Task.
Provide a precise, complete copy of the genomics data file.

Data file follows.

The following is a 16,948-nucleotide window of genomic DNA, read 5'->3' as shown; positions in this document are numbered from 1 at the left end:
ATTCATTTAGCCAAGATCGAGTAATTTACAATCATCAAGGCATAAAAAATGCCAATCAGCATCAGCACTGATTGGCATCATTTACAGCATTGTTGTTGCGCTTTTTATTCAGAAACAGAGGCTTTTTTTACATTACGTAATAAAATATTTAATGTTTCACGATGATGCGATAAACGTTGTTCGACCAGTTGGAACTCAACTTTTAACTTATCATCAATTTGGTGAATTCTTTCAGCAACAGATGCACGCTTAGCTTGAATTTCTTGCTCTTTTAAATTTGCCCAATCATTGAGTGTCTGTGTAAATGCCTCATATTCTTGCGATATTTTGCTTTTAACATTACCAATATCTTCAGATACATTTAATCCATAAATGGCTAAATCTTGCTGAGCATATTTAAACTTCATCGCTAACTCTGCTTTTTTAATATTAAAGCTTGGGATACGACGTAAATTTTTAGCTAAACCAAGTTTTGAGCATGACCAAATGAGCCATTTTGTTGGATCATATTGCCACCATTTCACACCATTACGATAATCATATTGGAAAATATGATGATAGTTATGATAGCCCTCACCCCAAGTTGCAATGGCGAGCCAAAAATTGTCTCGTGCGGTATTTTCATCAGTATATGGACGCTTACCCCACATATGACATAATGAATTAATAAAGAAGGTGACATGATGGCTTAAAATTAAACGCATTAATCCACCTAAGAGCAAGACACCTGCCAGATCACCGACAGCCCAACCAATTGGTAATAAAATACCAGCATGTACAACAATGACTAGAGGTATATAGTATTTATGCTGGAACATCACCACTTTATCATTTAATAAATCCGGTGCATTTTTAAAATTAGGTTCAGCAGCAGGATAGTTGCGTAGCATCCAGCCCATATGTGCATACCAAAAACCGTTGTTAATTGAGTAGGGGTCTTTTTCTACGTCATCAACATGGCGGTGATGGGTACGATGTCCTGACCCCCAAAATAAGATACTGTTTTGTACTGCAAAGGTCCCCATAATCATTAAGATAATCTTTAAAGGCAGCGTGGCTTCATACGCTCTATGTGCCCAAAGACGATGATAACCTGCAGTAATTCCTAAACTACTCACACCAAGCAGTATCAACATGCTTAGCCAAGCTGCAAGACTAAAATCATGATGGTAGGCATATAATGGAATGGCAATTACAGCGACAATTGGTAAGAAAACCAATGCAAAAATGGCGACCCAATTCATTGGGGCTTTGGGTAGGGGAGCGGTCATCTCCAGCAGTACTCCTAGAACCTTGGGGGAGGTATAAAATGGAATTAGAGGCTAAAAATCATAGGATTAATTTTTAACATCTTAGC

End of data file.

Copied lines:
The following is a 16,948-nucleotide window of genomic DNA, read 5'->3' as shown; positions in this document are numbered from 1 at the left end:
ATTCATTTAGCCAAGATCGAGTAATTTACAATCATCAAGGCATAAAAAATGCCAATCAGCATCAGCACTGATTGGCATCATTTACAGCATTGTTGTTGCGCTTTTTATTCAGAAACAGAGGCTTTTTTTACATTACGTAATAAAATATTTAATGTTTCACGATGATGCGATAAACGTTGTTCGACCAGTTGGAACTCAACTTTTAACTTATCATCAATTTGGTGAATTCTTTCAGCAACAGATGCACGCTTAGCTTGAATTTCTTGCTCTTTTAAATTTGCCCAATCATTGAGTGTCTGTGTAAATGCCTCATATTCTTGCGATATTTTGCTTTTAACATTACCAATATCTTCAGATACATTTAATCCATAAATGGCTAAATCTTGCTGAGCATATTTAAACTTCATCGCTAACTCTGCTTTTTTAATATTAAAGCTTGGGATACGACGTAAATTTTTAGCTAAACCAAGTTTTGAGCATGACCAAATGAGCCATTTTGTTGGATCATATTGCCACCATTTCACACCATTACGATAATCATATTGGAAAATATGATGATAGTTATGATAGCCCTCACCCCAAGTTGCAATGGCGAGCCAAAAATTGTCTCGTGCGGTATTTTCATCAGTATATGGACGCTTACCCCACATATGACATAATGAATTAATAAAGAAGGTGACATGATGGCTTAAAATTAAACGCATTAATCCACCTAAGAGCAAGACACCTGCCAGATCACCGACAGCCCAACCAATTGGTAATAAAATACCAGCATGTACAACAATGACTAGAGGTATATAGTATTTATGCTGGAACATCACCACTTTATCATTTAATAAATCCGGTGCATTTTTAAAATTAGGTTCAGCAGCAGGATAGTTGCGTAGCATCCAGCCCATATGTGCATACCAAAAACCGTTGTTAATTGAGTAGGGGTCTTTTTCTACGTCATCAACATGGCGGTGATGGGTACGATGTCCTGACCCCCAAAATAAGATACTGTTTTGTACTGCAAAGGTCCCCATAATCATTAAGATAATCTTTAAAGGCAGCGTGGCTTCATACGCTCTATGTGCCCAAAGACGATGATAACCTGCAGTAATTCCTAAACTACTCACACCAAGCAGTATCAACATGCTTAGCCAAGCTGCAAGACTAAAATCATGATGGTAGGCATATAATGGAATGGCAATTACAGCGACAATTGGTAAGAAAACCAATGCAAAAATGGCGACCCAATTCATTGGGGCTTTGGGTAGGGGAGCGGTCATCTCCAGCAGTACTCCTAGAACCTTGGGGGAGGTATAAAATGGAATTAGAGGCTAAAAATCATAGGATTAATTTTTAACATCTTAGC